* This article is an excerpt from and is edited based on a lecture & consultation meeting titled “How to Communicate with and Discipline Small Children” which was held in 2019.
* This article is also available in Japanese and Chinese.
Q: How can I get my children to listen to me? (twins, age 3 yrs 8 mos)
I have twins, a boy and a girl, aged 3 years and 8 months. They’ve learned to verbally communicate, and they listen to me when I talk with either of them one-on-one, but they get so energetic when they’re together and often they don’t listen to what I say. What can I do to make them listen to me?
They listen to you one-on-one, but when they’re together, their power isn’t just doubled, it’s squared. So, I can imagine how difficult it must be to calm them down when they get overly excited.
How to deal with the situation? It’s the same as putting out a fire – it’s important to get the fire under control at its initial stage.
You should tell them what you ought to tell them when the fire is still small.
It’s the same thing as how bits work for horses. If you act quickly and douse the fire right when you think it’ll get dangerous, the chance of it spreading would be halved or reduced maybe by one-third.
For example, there are many children who will throw a tantrum at a store to get their parents to buy them something. In such a case, tell them before you leave the house that you will only be buying groceries at the supermarket today and that you will not be buying toys or snacks for them. When you tell them that beforehand, they will learn to give up.
In addition to telling them in advance, when you get to the store, remind them:
“Mommy needs to buy this and this, can you help me? No toys and snacks, ok?” Once they say “okay”, go into the store and quickly shop for things that you need only. When you wander around the store looking at things you don’t need, your children will start doing the same thing.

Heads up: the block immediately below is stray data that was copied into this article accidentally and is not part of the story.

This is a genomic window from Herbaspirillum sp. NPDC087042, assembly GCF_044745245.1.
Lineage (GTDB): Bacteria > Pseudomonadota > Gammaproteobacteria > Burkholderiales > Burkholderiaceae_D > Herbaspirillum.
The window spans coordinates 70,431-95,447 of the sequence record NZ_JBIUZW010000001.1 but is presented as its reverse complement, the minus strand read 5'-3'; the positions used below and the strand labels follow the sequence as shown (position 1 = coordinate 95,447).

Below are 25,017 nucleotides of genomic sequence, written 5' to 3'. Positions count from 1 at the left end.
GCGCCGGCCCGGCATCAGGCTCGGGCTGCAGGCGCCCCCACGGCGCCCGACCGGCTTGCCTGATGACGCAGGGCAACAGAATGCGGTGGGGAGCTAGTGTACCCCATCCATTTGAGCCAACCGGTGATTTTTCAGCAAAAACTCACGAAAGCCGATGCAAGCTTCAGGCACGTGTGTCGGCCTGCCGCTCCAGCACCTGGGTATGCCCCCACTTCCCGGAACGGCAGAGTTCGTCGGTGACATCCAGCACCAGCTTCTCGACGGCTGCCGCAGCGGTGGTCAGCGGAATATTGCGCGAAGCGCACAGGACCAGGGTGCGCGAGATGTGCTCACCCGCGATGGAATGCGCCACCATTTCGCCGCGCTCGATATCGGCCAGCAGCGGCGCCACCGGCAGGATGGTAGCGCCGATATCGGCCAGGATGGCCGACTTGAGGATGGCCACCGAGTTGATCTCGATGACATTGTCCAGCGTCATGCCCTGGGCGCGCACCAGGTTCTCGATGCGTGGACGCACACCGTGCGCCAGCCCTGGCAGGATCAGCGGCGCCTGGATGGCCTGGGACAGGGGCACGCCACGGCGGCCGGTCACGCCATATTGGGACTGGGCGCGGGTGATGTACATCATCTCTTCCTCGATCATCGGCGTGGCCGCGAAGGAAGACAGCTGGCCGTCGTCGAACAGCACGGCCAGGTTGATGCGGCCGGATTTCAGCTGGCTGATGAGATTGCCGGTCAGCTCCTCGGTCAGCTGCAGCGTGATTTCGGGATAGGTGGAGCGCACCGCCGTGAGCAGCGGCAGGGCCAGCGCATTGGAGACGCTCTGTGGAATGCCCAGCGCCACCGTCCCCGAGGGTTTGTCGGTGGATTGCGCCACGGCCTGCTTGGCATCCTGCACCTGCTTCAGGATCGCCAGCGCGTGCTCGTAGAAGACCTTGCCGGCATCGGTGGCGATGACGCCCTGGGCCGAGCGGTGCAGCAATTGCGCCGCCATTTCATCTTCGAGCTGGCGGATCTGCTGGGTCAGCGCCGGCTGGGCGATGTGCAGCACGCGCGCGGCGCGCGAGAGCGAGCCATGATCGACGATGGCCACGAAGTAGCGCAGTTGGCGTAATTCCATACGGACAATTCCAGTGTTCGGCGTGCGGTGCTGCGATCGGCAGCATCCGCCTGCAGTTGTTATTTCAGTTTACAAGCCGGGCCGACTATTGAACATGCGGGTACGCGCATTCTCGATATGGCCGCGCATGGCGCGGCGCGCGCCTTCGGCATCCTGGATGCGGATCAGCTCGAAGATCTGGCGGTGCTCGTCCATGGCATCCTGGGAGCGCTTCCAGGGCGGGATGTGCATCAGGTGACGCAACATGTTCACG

I met a 3 year-old child at a public healthcare center, who loved small toy cars. His father loved him so much especially because he was a child born at an older age. So, the father would buy him a toy car every time he went out with his son, so the boy had 50 of them at home. Every single time the boy went out with his father, he would ask for a toy car.
So, one day the father told the boy before they left the house that he won’t be buying a toy car that day and once again reminded him when they arrived at the store. The boy learned to deal with it.
Days later, the father, thinking that his son has gotten used to not getting a new toy car, did not tell the boy before they left the house that he won’t buy him anything. Then his son said, “I’m going to be getting a new toy car today”.
As this story shows, children are smart enough to understand, learn, and apply what they’ve learned, so it’s important to tell them what you need to tell them every single time.
If your children throw a tantrum at a store, you need to tell them “we’re leaving without buying anything” and actually do it. After two or three times, the children will understand the circumstance and they will learn to give up.
Children are very smart, so don’t underestimate them. I think that you would enjoy a different aspect of child raising if you treat your children as having capacity for judgment and understanding.
Speaker: Ms. Ryoko Uchida, psychology counselor for children
Since 1973, Ms. Uchida has continuously held counseling sessions at multiple healthcare centers in Tokyo. In addition, since 1998, she has presided over <<Momo’s Room; Child Counseling>> and has held group consultation for truancy, delinquency and withdrawal. Ms. Uchida is also a part-time lecturer at Rikkyo University, a widely known advisor for NHK Radio phone counseling on children’s psychology and a speaker at numerous seminars at child care circles, parents’ groups on truant children, and kindergartens across Japan.
(Translated by Wakana Goto)